The victory of the hard-line National Unity Party in Northern Cyprus polls on Sunday has upset recent progress towards the reunification of the divided island. The party's leader Dervis Eroglu, said that a unified Cyprus should not be the North's only goal. Turkey's Prime Minister Tayyip Erdogan today warned the new government against breaking off or changing the terms of the ongoing reunification talks, which were in turn precipitated by the victory of the Communist Greek Cypriot president Demetris Christofias last year.

Russia threatens walkout of NATO talks

Russia's relations with the west are again under strain over Georgia and the breakaway region of South Ossetia. The Russian-backed South Ossetian authority today detained two of the twenty OSCE monitors patrolling the Georgian side of the border for a "provocative" and illegal incursion into South Ossetian territory, it claimed. After several hours the pair were released. A similar incident occurred last February during which two monitors were also captured and later released.

The tensions parallel developments on the international stage where Russian President Dmitry Medvedev on Friday condemned NATO's "dangerous decision" to hold military exercises in Georgia next month. Russia escalated their protests yesterday threatening to call off a forthcoming summit of senior military figures if NATO did not adequately respond to Russia's objections.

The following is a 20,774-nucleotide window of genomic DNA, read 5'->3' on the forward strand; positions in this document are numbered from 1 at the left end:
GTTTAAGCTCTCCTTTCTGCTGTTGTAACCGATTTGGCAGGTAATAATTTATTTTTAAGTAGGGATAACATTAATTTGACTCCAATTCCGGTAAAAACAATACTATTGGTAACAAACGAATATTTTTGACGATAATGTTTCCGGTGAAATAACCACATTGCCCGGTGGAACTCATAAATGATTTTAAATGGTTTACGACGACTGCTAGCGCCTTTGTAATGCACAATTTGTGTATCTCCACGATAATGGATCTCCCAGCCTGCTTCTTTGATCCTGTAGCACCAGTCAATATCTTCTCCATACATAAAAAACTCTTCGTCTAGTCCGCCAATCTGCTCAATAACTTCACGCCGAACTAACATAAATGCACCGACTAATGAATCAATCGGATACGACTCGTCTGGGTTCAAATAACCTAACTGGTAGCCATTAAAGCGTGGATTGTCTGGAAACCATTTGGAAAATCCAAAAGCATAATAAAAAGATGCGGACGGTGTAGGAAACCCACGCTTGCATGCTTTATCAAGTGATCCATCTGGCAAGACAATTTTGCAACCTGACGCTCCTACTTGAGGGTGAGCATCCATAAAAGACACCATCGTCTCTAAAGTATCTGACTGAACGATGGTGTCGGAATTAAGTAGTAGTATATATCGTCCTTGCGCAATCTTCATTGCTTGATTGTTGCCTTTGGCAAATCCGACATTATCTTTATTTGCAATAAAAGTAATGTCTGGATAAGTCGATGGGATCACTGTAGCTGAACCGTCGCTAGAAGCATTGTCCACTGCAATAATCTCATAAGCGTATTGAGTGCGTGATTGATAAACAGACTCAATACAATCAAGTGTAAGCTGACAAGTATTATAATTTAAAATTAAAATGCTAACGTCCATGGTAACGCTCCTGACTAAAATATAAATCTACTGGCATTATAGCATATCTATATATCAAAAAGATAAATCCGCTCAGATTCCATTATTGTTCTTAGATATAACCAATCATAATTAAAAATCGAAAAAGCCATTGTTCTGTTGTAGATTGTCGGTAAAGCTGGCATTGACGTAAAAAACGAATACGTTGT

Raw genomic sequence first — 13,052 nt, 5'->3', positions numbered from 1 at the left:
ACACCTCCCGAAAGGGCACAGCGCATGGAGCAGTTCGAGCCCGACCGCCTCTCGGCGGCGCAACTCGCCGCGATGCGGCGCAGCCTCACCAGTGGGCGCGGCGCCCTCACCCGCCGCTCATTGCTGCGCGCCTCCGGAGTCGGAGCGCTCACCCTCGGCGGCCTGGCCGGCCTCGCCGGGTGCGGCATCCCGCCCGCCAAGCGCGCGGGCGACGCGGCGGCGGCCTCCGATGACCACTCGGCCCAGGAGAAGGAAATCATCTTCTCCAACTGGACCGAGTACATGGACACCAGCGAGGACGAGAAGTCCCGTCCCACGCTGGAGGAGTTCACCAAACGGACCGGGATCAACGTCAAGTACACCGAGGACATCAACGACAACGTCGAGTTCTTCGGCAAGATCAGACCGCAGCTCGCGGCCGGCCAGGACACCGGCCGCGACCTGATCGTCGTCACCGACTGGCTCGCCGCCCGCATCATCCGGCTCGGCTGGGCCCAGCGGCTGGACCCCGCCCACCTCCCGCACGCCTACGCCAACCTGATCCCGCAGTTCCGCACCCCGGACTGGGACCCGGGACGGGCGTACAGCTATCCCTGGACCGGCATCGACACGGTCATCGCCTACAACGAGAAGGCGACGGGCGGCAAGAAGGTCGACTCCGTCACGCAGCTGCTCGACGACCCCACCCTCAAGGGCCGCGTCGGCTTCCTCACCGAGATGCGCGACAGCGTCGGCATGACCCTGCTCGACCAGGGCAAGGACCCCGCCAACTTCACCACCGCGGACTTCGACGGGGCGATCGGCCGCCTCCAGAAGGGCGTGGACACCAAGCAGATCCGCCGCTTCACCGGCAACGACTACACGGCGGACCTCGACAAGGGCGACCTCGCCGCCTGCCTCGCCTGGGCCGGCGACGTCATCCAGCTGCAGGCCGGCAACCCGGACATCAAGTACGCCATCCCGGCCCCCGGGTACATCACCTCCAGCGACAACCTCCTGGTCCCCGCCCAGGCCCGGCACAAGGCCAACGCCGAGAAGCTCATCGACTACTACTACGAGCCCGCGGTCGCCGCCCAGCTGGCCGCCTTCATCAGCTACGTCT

China revives gunboat diplomacy

The Chinese Navy's deputy in command, Vice Adm. Ding Yiping, promised to reveal the nation's latest sea-borne military hardware on Thursday as part of the fleet's 60th anniversary celebrations. The newly unveiled vessels will include its latest generation of nuclear submarines, so far hidden from public view, and possibly newly acquired aircraft carriers, all of which are feared to be part of a Chinese bid for technical parity with the US and Russia. China disputes the control of several islands, not least Taiwan, in neighbouring waters and has clashed on the issue with the Philipinnes, Vietnam and Japan. The admiralty and Chinese state media have, however, stressed international cooperation as China's goal, highlighting its recent contribution to policing the Somali coast.